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Abstaining from Financial Planning Leaves Women Vulnerable

Women Defer to Partners

More than 50% of women in heterosexual couples leave financial decisions to their male partners, according to a recent UBS study. This is not just an older generation issue; most millennials do this too.

Given high divorce rates and women’s tendency to outlive men, the probability is this leaves many women unprepared. A major life event can leave them scrambling to determine where they stand financially, and how to manage money going forward.

Getting Involved

The good news is that most couples want things to be more equal. According to Own Your Worth, 96% of married women and 98% of married men want women to be more involved in financial decisions.

Taking a team approach to money management takes the pressure off of one person to succeed by themselves in the relationship’s long-term financial health. Most of those surveyed also said that women’s financial participation is crucial to gender equality.

Knowledge Is Empowering

When one partner takes all of the responsibility, it may prevent both partners from having a full understanding of their financial needs, goals, and bigger picture.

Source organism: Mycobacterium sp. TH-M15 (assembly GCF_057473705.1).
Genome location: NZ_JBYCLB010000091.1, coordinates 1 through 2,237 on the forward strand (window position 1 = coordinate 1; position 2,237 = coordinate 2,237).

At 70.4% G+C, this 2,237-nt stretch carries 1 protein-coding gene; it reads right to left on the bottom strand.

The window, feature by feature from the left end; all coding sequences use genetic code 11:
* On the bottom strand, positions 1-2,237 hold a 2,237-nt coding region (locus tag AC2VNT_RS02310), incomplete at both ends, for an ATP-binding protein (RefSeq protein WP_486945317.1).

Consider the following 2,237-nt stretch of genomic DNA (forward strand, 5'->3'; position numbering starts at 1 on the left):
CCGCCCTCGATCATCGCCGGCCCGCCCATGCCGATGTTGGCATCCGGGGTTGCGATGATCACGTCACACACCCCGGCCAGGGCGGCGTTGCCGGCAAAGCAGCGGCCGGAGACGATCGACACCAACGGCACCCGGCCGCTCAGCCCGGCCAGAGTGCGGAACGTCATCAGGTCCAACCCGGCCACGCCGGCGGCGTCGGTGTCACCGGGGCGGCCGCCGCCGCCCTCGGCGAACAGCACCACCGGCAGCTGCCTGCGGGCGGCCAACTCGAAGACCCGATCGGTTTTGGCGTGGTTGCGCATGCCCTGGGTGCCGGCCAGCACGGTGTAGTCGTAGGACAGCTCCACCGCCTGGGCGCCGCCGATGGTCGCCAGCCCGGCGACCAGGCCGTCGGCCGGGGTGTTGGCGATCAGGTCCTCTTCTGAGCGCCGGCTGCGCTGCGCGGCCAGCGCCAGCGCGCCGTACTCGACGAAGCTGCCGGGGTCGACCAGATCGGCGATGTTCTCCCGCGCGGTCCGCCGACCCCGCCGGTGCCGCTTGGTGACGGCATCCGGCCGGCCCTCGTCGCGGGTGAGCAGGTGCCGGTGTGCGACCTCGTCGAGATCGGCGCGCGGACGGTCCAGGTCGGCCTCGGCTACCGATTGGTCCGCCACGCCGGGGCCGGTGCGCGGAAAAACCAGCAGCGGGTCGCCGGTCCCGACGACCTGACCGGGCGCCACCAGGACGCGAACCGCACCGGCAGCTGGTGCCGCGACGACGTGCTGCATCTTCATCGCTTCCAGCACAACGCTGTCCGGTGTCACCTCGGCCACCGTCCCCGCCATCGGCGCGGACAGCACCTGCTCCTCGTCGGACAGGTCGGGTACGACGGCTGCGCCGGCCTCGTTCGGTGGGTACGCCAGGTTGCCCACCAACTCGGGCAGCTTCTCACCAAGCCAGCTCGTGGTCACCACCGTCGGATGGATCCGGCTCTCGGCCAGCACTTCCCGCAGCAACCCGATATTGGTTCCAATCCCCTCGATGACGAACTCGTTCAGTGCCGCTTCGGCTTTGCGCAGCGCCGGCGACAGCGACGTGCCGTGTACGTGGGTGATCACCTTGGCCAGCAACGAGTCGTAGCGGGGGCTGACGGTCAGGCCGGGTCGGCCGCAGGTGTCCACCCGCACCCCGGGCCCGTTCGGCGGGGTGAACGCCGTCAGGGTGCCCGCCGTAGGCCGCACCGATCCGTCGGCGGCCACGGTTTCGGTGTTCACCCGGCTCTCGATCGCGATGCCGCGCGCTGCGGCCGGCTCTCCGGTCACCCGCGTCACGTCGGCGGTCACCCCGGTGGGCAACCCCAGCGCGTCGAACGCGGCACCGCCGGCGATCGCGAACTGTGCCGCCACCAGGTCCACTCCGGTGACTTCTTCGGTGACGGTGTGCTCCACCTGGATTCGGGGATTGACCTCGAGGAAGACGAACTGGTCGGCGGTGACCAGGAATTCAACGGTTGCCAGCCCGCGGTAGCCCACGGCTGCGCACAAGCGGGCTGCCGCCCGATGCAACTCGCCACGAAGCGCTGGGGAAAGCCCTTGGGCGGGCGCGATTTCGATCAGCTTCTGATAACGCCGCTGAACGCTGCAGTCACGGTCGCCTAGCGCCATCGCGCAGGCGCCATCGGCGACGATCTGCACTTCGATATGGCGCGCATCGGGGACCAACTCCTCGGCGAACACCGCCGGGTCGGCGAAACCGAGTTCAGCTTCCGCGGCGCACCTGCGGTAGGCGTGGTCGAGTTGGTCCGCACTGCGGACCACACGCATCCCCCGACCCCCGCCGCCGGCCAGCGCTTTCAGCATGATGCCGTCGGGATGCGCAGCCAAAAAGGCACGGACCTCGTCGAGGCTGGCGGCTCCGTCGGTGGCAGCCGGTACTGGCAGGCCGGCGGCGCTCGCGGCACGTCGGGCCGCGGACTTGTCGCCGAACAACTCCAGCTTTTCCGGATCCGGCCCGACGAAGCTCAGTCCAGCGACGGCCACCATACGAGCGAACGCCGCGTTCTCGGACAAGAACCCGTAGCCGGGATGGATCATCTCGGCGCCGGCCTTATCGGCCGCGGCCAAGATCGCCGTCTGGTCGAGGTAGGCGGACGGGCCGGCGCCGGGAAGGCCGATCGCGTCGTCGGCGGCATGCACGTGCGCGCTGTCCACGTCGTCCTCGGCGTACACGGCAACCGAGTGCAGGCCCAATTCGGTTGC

There are some simple steps women can take to be a participant in financial decisions, which can make you less vulnerable. Regular conversations about your current financial status can provide a good basic knowledge that supports informed decisions. An occasional high-level review of investments and savings can give a sense for whether you are on track to reach long-term goals.

One useful technique is to set a regular time for these conversations to occur. Meeting as a couple with a financial planner could be another way to set goals and talk about money together.

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ABOUT Meg Richardson Meg Richardson is a writer specializing in markets, technology, and personal finance. She loves breaking down seemingly complex ideas and making them readable and interesting for everyone. She holds an MFA in writing from Columbia University. When she is not writing about finance, she enjoys running in Central Park and drawing cartoons.

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